Factom blockchain firm going into liquidation

Posted: 8 April 2020 6:25 pm

Picture not described

This is one of probably very few cases where the ICO was a better bet than the equity.

Factom is, or was, a blockchain firm focused on using the Bitcoin blockchain to create immutable audit trails via the FCT token.

On 2 April, it said that in the absence of further funding, it will have to enter liquidation.

This came as unpleasant news for Factom's chief investor, the FastForward investment company.

"We are extremely disappointed with this news from Factom," said FastForward director Ed McDermott. "In light of this Dissolution Event under the SAFE (simple agreement for future equity), we are taking swift action to protect our position as best we can in the circumstances albeit the ability to generate any meaningful return is uncertain.

"As we go through the Receivership process and understand more of the events that led to this position, our position as investors in Factom is expressly reserved."

The gist is that FastForward, which owns more than 90% of Factom equity, will set about stripping the company for parts such as intellectual property and office chairs to try to recoup as much of its investment as possible, although it doesn't sound hopeful.

The fun part

The Factom network and token will continue operating as usual without the company, which is good news for the businesses that use it.

Japan's Coincheck exchange, for example, just started using the system the day before the liquidation was announced. In a blog post, Coincheck said it doesn't anticipate any problems as a result of these events.

Meanwhile, the total market cap of the Factom token (US$16.45 million at the time of writing) is several times higher than the equity value of the Factom company.

Even now, FCT's current price of $1.70 a pop is many times higher than its ICO price of $0.12 equivalent, even though it's a solid 98% down from its all-time high of $87.

This is one of probably very few examples where the tokens ended up being a much, much better bet than the equity.

Many warnings around ICOs, exchange tokens and similar have been focused on highlighting the lack of protections associated with holding tokens rather than equity, and the fact that a token may be intrinsically worthless.

Here we see the flip side. The value of equity hinges on a company's ability to generate revenue, but it's possible for a company to create a self-sustaining token ecosystem without generating a sustainable business.

The scoreboard is still pretty lopsided, but this is one point for the ICOs.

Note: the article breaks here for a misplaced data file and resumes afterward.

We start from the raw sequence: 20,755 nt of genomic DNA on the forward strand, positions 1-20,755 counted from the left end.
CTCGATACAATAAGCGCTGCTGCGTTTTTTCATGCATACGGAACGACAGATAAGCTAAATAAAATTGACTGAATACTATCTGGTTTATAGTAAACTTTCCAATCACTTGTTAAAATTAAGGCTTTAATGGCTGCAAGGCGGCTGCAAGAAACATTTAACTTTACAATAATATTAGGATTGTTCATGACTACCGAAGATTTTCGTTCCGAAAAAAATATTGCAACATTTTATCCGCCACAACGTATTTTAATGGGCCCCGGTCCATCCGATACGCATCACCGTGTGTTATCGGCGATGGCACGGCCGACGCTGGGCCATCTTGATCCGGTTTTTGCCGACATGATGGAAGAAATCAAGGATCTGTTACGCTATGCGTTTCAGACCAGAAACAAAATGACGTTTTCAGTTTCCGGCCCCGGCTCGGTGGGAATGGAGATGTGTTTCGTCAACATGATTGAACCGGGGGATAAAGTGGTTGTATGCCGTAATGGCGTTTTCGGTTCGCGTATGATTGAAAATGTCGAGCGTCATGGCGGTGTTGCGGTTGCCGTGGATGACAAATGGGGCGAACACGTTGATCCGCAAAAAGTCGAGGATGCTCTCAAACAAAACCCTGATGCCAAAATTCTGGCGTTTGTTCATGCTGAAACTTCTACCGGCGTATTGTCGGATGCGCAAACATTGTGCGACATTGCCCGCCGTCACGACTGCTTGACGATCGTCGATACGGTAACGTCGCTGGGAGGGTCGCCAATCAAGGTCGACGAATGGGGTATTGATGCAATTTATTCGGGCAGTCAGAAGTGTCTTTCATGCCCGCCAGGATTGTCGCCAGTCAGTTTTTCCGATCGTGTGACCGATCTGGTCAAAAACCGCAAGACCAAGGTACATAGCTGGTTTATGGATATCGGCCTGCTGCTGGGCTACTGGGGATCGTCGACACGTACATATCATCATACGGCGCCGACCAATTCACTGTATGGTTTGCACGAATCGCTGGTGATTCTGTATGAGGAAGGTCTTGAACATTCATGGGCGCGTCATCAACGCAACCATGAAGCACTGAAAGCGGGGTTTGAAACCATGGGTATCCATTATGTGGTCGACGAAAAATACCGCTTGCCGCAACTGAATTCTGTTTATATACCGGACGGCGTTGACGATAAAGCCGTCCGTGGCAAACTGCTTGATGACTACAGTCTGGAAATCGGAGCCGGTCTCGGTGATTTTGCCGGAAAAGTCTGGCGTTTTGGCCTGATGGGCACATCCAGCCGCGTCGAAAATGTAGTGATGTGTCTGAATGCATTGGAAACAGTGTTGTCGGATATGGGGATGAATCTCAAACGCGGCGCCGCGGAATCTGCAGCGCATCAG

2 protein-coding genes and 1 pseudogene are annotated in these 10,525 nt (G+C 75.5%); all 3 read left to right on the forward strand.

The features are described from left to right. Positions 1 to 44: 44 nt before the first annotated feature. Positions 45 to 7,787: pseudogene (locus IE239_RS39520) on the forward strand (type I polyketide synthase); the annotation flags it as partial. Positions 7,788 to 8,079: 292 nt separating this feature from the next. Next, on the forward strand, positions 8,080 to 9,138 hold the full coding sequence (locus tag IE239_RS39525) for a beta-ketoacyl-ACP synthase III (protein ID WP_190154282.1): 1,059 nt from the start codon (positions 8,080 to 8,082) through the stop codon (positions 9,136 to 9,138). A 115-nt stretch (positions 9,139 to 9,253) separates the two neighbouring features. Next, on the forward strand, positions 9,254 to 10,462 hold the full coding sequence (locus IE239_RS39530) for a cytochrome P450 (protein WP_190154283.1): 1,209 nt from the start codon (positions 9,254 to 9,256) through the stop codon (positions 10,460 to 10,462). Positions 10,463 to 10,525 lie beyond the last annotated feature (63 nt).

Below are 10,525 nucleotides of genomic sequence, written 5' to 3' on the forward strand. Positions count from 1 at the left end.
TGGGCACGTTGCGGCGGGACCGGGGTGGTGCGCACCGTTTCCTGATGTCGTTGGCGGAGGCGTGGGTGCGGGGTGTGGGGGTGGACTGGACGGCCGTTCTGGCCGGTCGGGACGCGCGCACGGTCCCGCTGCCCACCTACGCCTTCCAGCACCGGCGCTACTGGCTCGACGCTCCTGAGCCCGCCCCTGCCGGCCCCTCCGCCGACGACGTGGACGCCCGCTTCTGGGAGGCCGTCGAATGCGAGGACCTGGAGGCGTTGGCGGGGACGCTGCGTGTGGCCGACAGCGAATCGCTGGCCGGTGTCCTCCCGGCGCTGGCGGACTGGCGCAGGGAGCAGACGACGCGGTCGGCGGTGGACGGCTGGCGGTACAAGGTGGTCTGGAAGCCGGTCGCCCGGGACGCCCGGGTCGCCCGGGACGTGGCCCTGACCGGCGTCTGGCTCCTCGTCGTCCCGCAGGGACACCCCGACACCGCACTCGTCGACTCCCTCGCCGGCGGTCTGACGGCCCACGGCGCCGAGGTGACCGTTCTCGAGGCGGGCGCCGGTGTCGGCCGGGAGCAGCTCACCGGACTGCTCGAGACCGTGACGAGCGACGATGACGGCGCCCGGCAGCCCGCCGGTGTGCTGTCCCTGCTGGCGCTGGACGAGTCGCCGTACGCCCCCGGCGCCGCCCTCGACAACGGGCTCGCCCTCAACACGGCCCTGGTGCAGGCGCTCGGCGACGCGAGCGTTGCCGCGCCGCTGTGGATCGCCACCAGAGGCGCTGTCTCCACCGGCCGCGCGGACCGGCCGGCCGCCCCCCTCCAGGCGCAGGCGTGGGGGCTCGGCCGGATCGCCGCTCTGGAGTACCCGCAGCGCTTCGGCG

Also watch

Disclosure: The author holds BNB and BTC at the time of writing.

Disclaimer: This information should not be interpreted as an endorsement of cryptocurrency or any specific provider, service or offering. It is not a recommendation to trade. Cryptocurrencies are speculative, complex and involve significant risks – they are highly volatile and sensitive to secondary activity. Performance is unpredictable and past performance is no guarantee of future performance. Consider your own circumstances, and obtain your own advice, before relying on this information. You should also verify the nature of any product or service (including its legal status and relevant regulatory requirements) and consult the relevant Regulators' websites before making any decision. Finder, or the author, may have holdings in the cryptocurrencies discussed.

Latest cryptocurrency news

Picture: Shutterstock

Get into cryptocurrency

Ask an Expert

You are about to post a question on finder.com.au:

  • Do not enter personal information (eg. surname, phone number, bank details) as your question will be made public
  • finder.com.au is a financial comparison and information service, not a bank or product provider
  • We cannot provide you with personal advice or recommendations
  • Your answer might already be waiting – check previous questions below to see if yours has already been asked

Finder only provides general advice and factual information, so consider your own circumstances, or seek advice before you decide to act on our content. By submitting a question, you're accepting our Terms of Use, Disclaimer & Privacy Policy and Privacy & Cookies Policy.
Go to site